Total Pageviews

Search This Blog

Saturday, May 4, 2024

Waterloo Farm - Airfix Style

 So I don't usually post about my purchases, but I found this one going relatively cheap and just thought it was high time I build it.  I am strangely excited about finally adding this iconic kit to my collection of scenery for the Napoleonic collection.  I'm very glad Airfix chose to model just the farm and not the entire Hougemont complex (edit - La Haye Sainte, not Hougemont - Thank you Rob.  I knew that, once upon a time...), as that would have made it enormous.  As it is, I think it will be a good size for the wargames table.  We shall see once I get it assembled...

Wednesday, May 1, 2024

French 76th Regiment of the Line

 I recently finished up rejuvenating some vintage 1960s or early 1970s 1/72 scale Napoleonic Alberken (early Minifig) figures, representing the French 76th line infantry regiment's 1st and 3rd battalions around 1811.

Many of these figures graced the pages of the Bruce Quarrie Airfix Guide to Napoleonic Wargaming. They were from the collection of Richard Tennant who provided many of the photos for the guide, along with Don Featherstone.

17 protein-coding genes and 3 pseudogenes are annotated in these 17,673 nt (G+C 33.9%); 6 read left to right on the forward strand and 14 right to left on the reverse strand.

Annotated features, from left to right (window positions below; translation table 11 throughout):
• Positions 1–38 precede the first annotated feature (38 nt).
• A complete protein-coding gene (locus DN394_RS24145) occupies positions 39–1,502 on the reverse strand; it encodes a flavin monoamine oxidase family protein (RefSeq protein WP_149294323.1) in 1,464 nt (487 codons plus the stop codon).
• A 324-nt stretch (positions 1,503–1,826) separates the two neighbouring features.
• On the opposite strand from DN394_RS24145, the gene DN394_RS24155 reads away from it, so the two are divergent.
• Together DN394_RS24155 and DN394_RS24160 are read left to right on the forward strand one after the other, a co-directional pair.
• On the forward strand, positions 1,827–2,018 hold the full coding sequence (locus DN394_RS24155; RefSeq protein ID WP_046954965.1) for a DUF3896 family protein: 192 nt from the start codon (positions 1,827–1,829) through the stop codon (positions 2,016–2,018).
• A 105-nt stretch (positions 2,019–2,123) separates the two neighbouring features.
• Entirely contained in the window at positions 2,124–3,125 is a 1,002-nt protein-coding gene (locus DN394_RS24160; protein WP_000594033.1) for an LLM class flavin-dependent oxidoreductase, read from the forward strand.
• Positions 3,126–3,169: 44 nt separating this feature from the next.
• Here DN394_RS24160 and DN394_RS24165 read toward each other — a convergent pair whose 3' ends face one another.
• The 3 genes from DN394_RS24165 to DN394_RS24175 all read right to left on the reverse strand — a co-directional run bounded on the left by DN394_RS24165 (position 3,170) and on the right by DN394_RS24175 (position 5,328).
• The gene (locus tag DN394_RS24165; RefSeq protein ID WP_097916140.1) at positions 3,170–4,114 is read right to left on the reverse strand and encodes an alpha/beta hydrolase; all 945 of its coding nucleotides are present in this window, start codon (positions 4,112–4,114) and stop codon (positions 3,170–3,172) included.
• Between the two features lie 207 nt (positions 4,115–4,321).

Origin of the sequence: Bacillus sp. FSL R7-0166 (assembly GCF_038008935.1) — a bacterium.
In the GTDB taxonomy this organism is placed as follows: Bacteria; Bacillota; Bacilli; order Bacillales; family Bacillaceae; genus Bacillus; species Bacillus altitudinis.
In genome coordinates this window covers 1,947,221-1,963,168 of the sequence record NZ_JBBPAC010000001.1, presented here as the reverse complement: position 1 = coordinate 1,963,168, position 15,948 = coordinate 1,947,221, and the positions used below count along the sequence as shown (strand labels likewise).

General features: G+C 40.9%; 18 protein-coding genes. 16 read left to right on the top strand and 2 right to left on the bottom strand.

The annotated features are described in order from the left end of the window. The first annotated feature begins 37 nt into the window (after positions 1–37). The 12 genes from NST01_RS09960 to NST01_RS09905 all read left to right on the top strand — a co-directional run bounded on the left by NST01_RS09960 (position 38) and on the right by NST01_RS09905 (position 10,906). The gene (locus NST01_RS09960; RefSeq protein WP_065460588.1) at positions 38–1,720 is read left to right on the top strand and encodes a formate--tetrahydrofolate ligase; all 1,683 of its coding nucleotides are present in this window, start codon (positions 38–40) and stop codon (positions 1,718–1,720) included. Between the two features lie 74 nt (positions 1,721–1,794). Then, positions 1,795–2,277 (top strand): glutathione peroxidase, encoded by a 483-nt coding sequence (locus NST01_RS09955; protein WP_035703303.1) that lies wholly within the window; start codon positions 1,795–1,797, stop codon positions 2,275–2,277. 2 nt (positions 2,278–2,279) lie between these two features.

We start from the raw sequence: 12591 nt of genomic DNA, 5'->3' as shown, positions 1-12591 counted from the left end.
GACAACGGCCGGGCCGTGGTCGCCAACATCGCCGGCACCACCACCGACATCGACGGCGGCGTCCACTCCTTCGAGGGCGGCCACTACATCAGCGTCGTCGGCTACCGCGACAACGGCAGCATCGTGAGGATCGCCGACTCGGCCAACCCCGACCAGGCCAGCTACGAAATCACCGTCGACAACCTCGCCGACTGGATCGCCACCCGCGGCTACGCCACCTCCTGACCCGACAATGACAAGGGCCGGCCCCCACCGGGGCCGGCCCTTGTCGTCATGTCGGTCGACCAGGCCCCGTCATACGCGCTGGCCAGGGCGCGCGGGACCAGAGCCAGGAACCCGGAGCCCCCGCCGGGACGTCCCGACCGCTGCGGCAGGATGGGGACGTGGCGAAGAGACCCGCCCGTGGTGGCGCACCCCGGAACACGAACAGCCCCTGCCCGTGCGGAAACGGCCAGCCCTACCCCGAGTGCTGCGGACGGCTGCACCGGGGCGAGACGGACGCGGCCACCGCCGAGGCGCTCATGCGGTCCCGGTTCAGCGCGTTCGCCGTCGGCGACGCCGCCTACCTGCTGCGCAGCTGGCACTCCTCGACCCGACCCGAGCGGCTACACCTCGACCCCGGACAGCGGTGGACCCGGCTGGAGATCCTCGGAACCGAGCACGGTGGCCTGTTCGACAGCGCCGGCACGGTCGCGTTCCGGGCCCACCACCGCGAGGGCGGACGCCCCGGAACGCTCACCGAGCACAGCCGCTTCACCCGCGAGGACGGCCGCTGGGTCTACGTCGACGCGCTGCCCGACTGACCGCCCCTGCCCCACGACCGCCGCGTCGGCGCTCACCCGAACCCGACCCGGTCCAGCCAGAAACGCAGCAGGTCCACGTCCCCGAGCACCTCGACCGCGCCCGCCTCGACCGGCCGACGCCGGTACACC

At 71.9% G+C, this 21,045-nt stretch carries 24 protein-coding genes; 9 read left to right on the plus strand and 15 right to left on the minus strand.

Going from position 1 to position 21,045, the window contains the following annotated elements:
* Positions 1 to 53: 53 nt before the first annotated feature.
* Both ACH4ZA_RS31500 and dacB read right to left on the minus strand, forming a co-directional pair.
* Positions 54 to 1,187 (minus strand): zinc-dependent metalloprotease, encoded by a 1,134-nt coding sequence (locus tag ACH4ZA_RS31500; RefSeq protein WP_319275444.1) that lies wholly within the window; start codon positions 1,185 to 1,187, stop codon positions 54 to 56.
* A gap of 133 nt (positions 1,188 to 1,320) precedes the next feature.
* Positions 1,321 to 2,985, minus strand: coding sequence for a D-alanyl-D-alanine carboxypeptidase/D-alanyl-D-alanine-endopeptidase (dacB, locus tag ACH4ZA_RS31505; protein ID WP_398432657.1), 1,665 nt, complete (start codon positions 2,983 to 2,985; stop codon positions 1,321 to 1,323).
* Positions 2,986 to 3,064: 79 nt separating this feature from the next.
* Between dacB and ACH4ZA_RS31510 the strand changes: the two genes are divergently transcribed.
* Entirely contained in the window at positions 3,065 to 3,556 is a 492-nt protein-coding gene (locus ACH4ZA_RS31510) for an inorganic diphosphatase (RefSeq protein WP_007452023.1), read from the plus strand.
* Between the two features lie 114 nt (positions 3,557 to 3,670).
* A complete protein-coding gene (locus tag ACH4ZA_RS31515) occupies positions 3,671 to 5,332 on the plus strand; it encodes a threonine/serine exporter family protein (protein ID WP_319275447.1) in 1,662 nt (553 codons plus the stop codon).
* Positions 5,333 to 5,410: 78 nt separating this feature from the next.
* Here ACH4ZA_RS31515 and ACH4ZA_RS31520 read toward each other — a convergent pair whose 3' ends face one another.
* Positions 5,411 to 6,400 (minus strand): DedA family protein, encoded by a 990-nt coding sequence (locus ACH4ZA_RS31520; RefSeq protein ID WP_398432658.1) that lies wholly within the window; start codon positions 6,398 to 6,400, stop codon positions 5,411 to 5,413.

I first heard of l'ordre mixte in the Airfix guide and always had a fascination with that deployment, so here I have put my own spin on it with some good sized 36 figure battalions.

Here you can more clearly see the supposed benefit of the formation that combined the firepower of a line with the impetus of a column.

The two Grenadier companies form the center of the line.

Voltigeurs to the front - these have to be some of my all time favorite castings, which were featured prominently in the Airfix guide.

Dick Tennant's penchant for detail is shown here with a corporals rank stripe on the sleeve and shako cords and bands literally just painted on.

My contribution to these figures was a good cleaning and touch ups and then the addition of shading, highlights, a protective coat of gloss varnish and a nice bright base to stand on.

GdB Jean Chemineau is modelled using a personality figure from Hinton Hunt meant to be Marshal Ney.  I hope he will forgive me for the demotion...